“I’m SO embarrassed,” I thought to myself. I looked at my daughter. I could see the disappointment in her eyes. I was crushed. I knew she was, too, but an 11-year-old little girl would never say that to her dad. “It’s OK Dad. We can go do some other stuff,” she said. I wanted to cry. Honestly, later that night, I did.
This wasn’t where I planned on being at the age of 40. So overweight and out of shape that I couldn’t even fit in a roller coaster seat. My wife and I had taken my kids to Gatlinburg for vacation and my 11-year-old, “daredevil” daughter could not stop talking about riding the roller coasters. All week long that was all I heard. And when the big day at Dollywood, came I couldn’t fit into any of the rides.
Marck Rucker lost 120 lbs. in 17 months after an experience at an amusement park with his daughter led him to a complete lifestyle change.
I promised my daughter on that trip that the next time we came back things would be different. I was determined to change my life. I was going to get fit and healthy. I was going to change everything immediately and become Superdad. But it didn’t happen. The desire to change was there, but the motivation to do so was lacking.
I continued on my downward health spiral for another year or so after that trip. I had developed sleep apnea and was forced to use a CPAP machine to regulate my breathing at night. I was on high blood pressure medication. I was also, most likely, borderline diabetic. I say “borderline” simply because I was too afraid to address the issue with my doctor to find out. I honestly didn’t want to know. At my highest weight, I was 365 pounds. Well, I think I was actually closer to 385, but I also stopped weighing myself. The weight I remember from the last time I stepped on the scale was 365.
And then one day, I happened to reconnect with an old friend from high school on Facebook. Anita was always such a great person. She was also someone who had battled weight issues her entire life, like me, maxing out at almost 400 pounds. But something was different about her. She had changed her life. Through diet and exercise she had managed to lose, at the time, almost 180 pounds. (she has since gone on to lose a total of 240 pounds).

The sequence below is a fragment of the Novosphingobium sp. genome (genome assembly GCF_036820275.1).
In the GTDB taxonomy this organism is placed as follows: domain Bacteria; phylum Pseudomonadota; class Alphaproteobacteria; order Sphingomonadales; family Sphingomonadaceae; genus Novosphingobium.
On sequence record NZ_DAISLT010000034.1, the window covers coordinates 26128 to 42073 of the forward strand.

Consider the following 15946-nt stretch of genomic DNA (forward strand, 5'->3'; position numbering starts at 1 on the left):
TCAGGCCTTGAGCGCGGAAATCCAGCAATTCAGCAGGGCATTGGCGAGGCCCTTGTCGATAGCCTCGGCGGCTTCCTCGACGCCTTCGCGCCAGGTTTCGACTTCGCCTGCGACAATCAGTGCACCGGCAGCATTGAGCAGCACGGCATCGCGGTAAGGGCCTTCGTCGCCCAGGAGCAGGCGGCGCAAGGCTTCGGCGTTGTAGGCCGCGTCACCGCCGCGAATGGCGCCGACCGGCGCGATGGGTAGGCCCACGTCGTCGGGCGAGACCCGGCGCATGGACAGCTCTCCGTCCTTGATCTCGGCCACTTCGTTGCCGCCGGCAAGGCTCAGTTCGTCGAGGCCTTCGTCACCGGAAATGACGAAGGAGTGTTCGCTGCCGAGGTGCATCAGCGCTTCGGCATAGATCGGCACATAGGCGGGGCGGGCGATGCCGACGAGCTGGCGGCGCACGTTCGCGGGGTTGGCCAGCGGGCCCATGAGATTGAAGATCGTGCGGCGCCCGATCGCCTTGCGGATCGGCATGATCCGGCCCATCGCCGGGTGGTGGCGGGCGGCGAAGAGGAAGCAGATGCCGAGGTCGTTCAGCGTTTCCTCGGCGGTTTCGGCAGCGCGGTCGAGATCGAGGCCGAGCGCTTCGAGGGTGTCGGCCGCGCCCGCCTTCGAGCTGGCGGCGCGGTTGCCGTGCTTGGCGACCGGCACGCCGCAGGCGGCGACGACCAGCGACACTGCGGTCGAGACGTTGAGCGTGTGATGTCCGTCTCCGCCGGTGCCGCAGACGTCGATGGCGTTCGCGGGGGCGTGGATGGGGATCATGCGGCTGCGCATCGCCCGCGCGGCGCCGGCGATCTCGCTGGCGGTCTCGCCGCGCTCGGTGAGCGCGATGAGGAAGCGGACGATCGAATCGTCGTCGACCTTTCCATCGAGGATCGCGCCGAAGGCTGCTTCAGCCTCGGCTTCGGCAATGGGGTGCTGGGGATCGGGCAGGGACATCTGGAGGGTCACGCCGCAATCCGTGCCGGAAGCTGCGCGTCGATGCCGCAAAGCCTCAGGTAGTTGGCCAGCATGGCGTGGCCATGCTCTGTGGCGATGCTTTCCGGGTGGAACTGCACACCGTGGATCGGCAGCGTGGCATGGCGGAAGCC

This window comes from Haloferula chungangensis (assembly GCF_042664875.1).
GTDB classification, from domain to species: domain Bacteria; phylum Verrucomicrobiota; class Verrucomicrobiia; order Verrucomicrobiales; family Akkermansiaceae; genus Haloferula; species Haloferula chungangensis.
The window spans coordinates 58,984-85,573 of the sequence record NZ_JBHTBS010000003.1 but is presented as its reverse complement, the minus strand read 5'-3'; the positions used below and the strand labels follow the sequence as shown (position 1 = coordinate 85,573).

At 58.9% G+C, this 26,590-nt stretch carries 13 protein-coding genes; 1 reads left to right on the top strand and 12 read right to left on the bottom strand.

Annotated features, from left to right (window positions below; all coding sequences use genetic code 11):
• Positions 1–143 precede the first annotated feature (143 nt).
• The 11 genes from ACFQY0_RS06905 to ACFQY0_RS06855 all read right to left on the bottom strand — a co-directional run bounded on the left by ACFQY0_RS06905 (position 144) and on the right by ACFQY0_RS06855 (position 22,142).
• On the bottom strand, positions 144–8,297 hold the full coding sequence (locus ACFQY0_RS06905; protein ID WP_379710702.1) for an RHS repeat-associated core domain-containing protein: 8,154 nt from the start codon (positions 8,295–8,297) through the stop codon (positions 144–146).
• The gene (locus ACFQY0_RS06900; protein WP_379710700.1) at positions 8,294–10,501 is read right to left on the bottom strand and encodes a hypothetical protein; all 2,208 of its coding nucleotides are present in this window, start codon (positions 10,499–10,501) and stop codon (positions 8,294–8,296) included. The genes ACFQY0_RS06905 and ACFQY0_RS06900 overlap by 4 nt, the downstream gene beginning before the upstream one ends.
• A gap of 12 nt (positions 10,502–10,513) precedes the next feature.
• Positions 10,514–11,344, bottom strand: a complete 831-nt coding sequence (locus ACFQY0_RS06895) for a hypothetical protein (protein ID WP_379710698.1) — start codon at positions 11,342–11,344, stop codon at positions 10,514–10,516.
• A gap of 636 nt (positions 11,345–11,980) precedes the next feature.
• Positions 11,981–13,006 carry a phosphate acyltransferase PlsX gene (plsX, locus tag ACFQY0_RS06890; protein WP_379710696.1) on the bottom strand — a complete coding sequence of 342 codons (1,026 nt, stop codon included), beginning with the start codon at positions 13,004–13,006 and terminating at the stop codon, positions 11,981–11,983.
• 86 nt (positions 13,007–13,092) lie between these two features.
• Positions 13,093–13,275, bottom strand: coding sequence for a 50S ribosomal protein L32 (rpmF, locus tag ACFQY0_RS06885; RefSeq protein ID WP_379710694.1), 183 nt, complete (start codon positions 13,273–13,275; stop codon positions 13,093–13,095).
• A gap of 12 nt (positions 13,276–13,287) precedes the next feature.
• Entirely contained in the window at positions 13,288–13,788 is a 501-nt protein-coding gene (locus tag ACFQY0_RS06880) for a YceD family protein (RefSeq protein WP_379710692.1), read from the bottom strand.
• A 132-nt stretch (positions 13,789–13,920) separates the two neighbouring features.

I became intrigued with her story. We talked back and forth about how she did it. I was so amazed at the difference in her. And the fact that she had done it all through healthy eating and exercise absolutely blew me away. I thought “If she can do it, then I can, too.” But I didn’t.
And then came the 2011 Super Bowl. My wife and I spent the evening with friends and I, of course, ate and drank too much. I woke up early the next morning and felt terrible. I had eaten so much that I had made myself sick. And at that moment something clicked. I realized that if I didn’t do something RIGHT THEN that I was going to have a very short life span. I’d leave my children without a father and my wife without a husband. That thought terrified me.
So I immediately got to work. I decided that the best way to change my life was to make small changes. I had tried to change in the past, but I always tried to do everything all at once. That plan usually worked for about two to three weeks and then I’d fall apart. Any weight I had lost would immediately be regained and usually more. I started with small changes to my diet. After a month of dietary changes, I added exercise by walking. After about a month of that I began the “Couch to 5K” program. From there I moved on the “Bridge to 10K” program, a half-marathon, a full-marathon, an Olympic distance triathlon. On Aug. 26, I’ll compete in Ironman Louisville.
I’m still amazed at how this incredible journey started and how far it has taken me in just 17 months. I’m down to 260 pounds and feel amazing. My blood pressure is normal, my sleep apnea is gone and my symptoms of diabetes have all disappeared, as well. People have asked me “what made you change?” Honestly, there is no single answer.
I’ve thought about what happened. What it was that made the switch flip. I’ve come up with something of a multipart answer. I had the desire to change. The experience at Dollywood and the promise I made to my daughter provided that. I also had the inspiration provided by my friend Anita Mills. Those two elements, combined with the realization the morning after the Super Bowl that my life had to change, I believe are what led to the creation of my “perfect storm.”
I know there are many people out there who have the desire to change. Now I hope that I can do for others what Anita did for me. I want to provide the inspiration. It’s my way of “paying it forward.”
Good luck to all of you on whatever journey you happen to be on. Just know that with small steps you can achieve anything that you set your mind to achieve.
Mark D. Rucker is an attorney from Lexington who spent the majority of his adult life struggling with weight issues. As a result of his unhealthy lifestyle and weight, he suffered from high blood pressure, sleep apnea and was borderline diabetic. In February of 2011, at the age of 42, Rucker weighed over 365 pounds. It was then that he decided it was time to change his life. He now hopes to use his experience to help inspire and encourage others to begin their own journey to health and fitness. By focusing on his “small steps” philosophy, Rucker believes that anyone, at any age and in any physical condition, can change his or her life.